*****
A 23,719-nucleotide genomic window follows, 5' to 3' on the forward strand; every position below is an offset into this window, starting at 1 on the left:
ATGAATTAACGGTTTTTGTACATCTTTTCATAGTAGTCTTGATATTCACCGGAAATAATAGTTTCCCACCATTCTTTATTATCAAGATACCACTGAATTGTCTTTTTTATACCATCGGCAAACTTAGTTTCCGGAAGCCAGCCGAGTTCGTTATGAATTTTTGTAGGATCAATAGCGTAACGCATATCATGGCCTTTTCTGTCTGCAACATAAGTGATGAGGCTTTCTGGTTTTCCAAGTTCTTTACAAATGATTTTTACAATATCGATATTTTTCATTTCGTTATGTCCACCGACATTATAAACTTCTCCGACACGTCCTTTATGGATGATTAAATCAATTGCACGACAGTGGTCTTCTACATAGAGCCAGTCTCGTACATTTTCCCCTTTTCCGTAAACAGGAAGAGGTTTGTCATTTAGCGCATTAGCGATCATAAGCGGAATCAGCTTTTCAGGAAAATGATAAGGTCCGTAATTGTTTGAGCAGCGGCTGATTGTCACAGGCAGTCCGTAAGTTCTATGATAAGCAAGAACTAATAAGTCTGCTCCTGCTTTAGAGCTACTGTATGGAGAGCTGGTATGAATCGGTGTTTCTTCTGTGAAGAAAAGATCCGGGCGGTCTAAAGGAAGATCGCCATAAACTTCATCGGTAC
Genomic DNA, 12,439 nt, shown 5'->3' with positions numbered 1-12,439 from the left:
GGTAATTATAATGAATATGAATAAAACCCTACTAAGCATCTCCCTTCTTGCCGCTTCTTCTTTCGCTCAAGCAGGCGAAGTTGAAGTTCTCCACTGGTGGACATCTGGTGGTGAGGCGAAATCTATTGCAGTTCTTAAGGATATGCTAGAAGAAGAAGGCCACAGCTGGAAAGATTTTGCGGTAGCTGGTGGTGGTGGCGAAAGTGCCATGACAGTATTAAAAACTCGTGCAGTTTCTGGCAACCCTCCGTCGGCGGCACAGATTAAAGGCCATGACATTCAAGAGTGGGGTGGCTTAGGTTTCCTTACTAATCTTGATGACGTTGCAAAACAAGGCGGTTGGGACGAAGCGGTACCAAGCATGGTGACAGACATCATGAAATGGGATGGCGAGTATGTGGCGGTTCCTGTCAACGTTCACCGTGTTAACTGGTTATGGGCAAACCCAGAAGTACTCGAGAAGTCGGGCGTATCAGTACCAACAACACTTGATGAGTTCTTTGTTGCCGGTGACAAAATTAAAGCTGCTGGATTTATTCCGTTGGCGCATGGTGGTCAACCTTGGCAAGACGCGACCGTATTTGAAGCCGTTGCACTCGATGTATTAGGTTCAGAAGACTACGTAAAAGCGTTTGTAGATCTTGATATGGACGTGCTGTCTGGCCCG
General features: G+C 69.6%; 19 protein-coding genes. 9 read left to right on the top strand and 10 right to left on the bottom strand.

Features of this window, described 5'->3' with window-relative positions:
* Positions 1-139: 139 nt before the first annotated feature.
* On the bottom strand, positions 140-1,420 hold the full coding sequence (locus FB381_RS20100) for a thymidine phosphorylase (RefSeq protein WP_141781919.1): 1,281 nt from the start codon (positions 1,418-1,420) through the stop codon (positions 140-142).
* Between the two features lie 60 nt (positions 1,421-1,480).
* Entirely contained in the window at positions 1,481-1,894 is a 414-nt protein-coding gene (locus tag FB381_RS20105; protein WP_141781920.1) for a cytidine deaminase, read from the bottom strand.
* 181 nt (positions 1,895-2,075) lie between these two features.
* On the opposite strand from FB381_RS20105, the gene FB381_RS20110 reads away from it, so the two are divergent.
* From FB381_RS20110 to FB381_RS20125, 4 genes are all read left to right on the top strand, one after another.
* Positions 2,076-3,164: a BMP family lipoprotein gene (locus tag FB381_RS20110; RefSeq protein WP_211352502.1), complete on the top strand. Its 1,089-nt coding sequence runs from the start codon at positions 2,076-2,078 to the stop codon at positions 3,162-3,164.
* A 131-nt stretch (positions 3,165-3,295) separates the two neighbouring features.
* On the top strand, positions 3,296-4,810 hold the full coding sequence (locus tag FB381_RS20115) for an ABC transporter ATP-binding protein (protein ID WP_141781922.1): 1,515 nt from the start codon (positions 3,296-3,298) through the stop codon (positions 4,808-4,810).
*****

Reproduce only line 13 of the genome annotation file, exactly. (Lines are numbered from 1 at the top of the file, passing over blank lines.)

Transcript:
* From FB381_RS20110 to FB381_RS20125, 4 genes are all read left to right on the top strand, one after another.